However, Mulcahy - a married father of four - could still be implicated, and following Duffy's claims he was tracked for several months by police prior to his arrest; DNA-tests (which were not yet in use during the original investigation) also conclusively proved his involvement. In 2000, Duffy appeared at the Old Bailey as a witness against Mulcahy and gave detailed evidence over fourteen days. It was the first time a highest-category prisoner had given evidence against an accomplice.
Prosecution evidence at the trial presented Mulcahy as the chief perpetrator and the first to decide that sexual stimulation wasn't enough of a thrill any more, so turning to murder.
Mulcahy was convicted of three murders and seven rapes and handed three life sentences, with a 30-year recommendation. He was not later given a whole life tariff, as the ruling barring politically set tariffs had been made by the time his case was due for review.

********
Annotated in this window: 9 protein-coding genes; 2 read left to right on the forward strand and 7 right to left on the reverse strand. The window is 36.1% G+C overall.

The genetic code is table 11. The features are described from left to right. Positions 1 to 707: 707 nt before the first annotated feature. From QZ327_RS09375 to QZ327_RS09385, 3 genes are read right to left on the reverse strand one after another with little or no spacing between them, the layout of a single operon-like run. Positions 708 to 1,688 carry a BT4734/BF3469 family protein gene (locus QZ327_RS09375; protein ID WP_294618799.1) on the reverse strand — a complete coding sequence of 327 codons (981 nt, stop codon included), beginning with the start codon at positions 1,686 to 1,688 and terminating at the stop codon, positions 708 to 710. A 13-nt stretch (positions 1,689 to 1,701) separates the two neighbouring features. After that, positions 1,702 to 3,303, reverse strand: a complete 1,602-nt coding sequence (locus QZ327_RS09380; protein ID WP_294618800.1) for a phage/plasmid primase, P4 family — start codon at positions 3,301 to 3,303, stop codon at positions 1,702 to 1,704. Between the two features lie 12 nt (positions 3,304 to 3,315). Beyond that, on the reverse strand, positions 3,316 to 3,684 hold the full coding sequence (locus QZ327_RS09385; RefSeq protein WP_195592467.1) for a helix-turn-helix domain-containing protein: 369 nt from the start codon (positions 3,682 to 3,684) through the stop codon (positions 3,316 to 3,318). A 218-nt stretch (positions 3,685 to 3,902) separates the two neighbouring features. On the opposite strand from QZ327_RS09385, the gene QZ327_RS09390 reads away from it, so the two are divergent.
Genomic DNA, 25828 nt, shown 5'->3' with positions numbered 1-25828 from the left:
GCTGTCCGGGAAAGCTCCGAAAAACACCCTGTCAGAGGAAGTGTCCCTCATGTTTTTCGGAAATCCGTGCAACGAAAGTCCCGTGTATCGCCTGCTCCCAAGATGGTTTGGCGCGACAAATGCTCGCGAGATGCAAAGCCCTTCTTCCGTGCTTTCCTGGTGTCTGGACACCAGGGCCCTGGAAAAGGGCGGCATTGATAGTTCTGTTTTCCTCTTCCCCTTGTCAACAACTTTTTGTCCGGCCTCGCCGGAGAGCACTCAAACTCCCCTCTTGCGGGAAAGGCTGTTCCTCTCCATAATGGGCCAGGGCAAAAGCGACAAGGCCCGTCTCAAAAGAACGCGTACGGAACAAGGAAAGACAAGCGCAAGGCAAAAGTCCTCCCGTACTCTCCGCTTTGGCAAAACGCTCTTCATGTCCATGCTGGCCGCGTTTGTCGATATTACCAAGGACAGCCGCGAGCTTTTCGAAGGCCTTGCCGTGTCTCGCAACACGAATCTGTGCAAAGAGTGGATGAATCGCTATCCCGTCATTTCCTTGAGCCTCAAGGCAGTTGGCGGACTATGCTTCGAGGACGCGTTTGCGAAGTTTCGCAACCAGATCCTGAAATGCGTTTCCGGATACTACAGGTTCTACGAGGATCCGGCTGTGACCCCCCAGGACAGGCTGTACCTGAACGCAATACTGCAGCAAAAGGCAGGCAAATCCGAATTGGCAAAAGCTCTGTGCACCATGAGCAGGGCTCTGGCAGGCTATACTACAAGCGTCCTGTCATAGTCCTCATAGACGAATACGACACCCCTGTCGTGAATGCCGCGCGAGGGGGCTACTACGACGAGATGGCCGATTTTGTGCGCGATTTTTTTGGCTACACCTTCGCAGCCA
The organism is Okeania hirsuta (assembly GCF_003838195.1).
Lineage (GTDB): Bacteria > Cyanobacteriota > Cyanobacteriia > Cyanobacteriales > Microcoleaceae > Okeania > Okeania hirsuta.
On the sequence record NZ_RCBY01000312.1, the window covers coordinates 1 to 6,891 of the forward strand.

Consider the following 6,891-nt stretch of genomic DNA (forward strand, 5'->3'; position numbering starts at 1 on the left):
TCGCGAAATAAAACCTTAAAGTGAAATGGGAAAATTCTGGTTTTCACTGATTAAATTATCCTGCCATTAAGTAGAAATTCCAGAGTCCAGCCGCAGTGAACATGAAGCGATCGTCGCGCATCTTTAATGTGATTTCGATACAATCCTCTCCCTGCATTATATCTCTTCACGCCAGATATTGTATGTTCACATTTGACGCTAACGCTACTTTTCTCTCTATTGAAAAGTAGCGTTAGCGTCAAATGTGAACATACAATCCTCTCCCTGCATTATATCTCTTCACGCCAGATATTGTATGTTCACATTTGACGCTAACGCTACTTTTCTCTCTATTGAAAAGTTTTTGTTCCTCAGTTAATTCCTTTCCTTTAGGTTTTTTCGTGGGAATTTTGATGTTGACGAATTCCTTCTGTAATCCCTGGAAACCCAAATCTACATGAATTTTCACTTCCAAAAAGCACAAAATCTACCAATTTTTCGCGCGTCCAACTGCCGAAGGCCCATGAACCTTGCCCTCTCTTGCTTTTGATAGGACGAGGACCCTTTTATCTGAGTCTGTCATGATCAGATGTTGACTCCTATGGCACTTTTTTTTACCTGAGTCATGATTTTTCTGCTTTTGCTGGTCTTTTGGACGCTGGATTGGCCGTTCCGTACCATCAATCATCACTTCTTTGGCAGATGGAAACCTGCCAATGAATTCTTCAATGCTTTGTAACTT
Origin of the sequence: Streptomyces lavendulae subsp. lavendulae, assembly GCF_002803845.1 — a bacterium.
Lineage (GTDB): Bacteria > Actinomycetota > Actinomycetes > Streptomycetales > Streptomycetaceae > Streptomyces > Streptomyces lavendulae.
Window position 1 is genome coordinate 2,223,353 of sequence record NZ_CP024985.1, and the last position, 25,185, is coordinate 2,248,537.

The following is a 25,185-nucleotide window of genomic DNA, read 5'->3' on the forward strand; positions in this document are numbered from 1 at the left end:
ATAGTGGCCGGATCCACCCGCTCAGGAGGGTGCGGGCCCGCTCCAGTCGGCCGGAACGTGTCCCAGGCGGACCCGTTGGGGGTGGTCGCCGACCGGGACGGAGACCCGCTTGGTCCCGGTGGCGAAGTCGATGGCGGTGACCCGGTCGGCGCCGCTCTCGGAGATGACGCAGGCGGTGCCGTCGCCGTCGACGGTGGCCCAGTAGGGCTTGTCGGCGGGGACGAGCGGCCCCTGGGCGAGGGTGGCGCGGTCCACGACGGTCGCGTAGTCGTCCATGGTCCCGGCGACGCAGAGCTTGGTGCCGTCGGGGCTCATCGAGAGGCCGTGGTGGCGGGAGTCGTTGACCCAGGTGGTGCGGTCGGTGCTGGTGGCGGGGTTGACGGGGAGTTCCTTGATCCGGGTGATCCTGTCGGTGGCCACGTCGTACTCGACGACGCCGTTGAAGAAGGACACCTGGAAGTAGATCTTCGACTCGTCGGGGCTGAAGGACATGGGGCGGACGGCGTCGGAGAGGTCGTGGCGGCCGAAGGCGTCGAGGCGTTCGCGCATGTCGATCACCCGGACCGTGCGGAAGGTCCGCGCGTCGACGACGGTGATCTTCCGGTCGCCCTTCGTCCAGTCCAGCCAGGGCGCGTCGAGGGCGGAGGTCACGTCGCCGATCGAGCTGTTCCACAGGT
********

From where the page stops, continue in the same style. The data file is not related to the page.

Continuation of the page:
Duffy was convicted of 17 more rapes and received a further 12 years. Neither man is expected to be released from prison alive. Police suspect them of countless other sex attacks, some dating back to the mid-1970s, while Mulcahy is also suspected of attacks which took place after Duffy was jailed.
There has been occasional publicity for the pairing since Mulcahy's imprisonment, including newspaper claims that Duffy was paid £20,000 in return for information about his accomplice, and that Mulcahy has become a feared loan shark from his prison cell.
In 2001, a television movie Witness of Truth: The Railway Murders was released, starring Huw Higginson and Nicholas Marchie as Duffy and Mulcahy, respectively.
- Adler, Joanna R. Forensic Psychology: Concepts, Debates, and Practice. Willan Publishing, 2004. ISBN 1-84392-009-3
- Harrower, Julie. Crime: Psychology in Practice. Oxford University Press, 2001. ISBN 0-340-84497-3
- Wilson, Colin and Damon Wilson Written in Blood: A History of Forensic Detection. New York: Carroll & Graf Publishers, 2003. ISBN 0-7867-1266-X